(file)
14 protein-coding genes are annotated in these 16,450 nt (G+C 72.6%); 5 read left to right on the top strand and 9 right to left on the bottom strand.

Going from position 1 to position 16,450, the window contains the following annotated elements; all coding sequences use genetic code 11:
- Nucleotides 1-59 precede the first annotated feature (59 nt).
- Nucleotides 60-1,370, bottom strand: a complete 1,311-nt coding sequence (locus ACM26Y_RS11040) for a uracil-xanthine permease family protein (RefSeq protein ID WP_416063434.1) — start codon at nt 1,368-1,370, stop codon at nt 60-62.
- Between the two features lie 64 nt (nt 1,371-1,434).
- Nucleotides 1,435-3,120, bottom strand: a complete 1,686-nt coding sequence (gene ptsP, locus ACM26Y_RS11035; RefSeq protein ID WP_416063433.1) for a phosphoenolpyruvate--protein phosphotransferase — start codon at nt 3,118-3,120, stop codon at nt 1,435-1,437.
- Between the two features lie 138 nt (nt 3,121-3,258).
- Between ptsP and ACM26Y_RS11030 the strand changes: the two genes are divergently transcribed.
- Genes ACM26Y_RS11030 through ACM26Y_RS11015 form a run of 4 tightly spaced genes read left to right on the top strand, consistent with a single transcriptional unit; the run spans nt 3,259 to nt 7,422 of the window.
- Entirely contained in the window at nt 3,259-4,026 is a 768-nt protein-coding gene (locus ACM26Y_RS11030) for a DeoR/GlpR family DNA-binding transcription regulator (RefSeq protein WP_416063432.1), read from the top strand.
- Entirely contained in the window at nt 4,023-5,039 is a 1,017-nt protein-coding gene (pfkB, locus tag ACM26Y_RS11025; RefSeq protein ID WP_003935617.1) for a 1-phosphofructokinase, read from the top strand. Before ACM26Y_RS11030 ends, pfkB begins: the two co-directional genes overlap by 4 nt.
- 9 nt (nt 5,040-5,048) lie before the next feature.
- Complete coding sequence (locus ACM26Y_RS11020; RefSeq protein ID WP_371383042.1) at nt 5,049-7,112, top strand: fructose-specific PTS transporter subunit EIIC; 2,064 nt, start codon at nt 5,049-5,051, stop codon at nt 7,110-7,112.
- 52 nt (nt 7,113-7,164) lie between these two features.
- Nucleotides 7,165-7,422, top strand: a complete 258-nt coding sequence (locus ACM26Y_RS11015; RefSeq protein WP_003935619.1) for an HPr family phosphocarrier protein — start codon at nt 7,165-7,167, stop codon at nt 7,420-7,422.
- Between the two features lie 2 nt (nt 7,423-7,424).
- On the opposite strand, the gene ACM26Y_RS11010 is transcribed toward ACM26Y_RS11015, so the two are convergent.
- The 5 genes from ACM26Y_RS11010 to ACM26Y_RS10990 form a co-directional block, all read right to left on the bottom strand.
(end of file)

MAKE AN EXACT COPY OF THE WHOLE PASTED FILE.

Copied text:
14 protein-coding genes are annotated in these 16,450 nt (G+C 72.6%); 5 read left to right on the top strand and 9 right to left on the bottom strand.

Going from position 1 to position 16,450, the window contains the following annotated elements; all coding sequences use genetic code 11:
- Nucleotides 1-59 precede the first annotated feature (59 nt).
- Nucleotides 60-1,370, bottom strand: a complete 1,311-nt coding sequence (locus ACM26Y_RS11040) for a uracil-xanthine permease family protein (RefSeq protein ID WP_416063434.1) — start codon at nt 1,368-1,370, stop codon at nt 60-62.
- Between the two features lie 64 nt (nt 1,371-1,434).
- Nucleotides 1,435-3,120, bottom strand: a complete 1,686-nt coding sequence (gene ptsP, locus ACM26Y_RS11035; RefSeq protein ID WP_416063433.1) for a phosphoenolpyruvate--protein phosphotransferase — start codon at nt 3,118-3,120, stop codon at nt 1,435-1,437.
- Between the two features lie 138 nt (nt 3,121-3,258).
- Between ptsP and ACM26Y_RS11030 the strand changes: the two genes are divergently transcribed.
- Genes ACM26Y_RS11030 through ACM26Y_RS11015 form a run of 4 tightly spaced genes read left to right on the top strand, consistent with a single transcriptional unit; the run spans nt 3,259 to nt 7,422 of the window.
- Entirely contained in the window at nt 3,259-4,026 is a 768-nt protein-coding gene (locus ACM26Y_RS11030) for a DeoR/GlpR family DNA-binding transcription regulator (RefSeq protein WP_416063432.1), read from the top strand.
- Entirely contained in the window at nt 4,023-5,039 is a 1,017-nt protein-coding gene (pfkB, locus tag ACM26Y_RS11025; RefSeq protein ID WP_003935617.1) for a 1-phosphofructokinase, read from the top strand. Before ACM26Y_RS11030 ends, pfkB begins: the two co-directional genes overlap by 4 nt.
- 9 nt (nt 5,040-5,048) lie before the next feature.
- Complete coding sequence (locus ACM26Y_RS11020; RefSeq protein ID WP_371383042.1) at nt 5,049-7,112, top strand: fructose-specific PTS transporter subunit EIIC; 2,064 nt, start codon at nt 5,049-5,051, stop codon at nt 7,110-7,112.
- 52 nt (nt 7,113-7,164) lie between these two features.
- Nucleotides 7,165-7,422, top strand: a complete 258-nt coding sequence (locus ACM26Y_RS11015; RefSeq protein WP_003935619.1) for an HPr family phosphocarrier protein — start codon at nt 7,165-7,167, stop codon at nt 7,420-7,422.
- Between the two features lie 2 nt (nt 7,423-7,424).
- On the opposite strand, the gene ACM26Y_RS11010 is transcribed toward ACM26Y_RS11015, so the two are convergent.
- The 5 genes from ACM26Y_RS11010 to ACM26Y_RS10990 form a co-directional block, all read right to left on the bottom strand.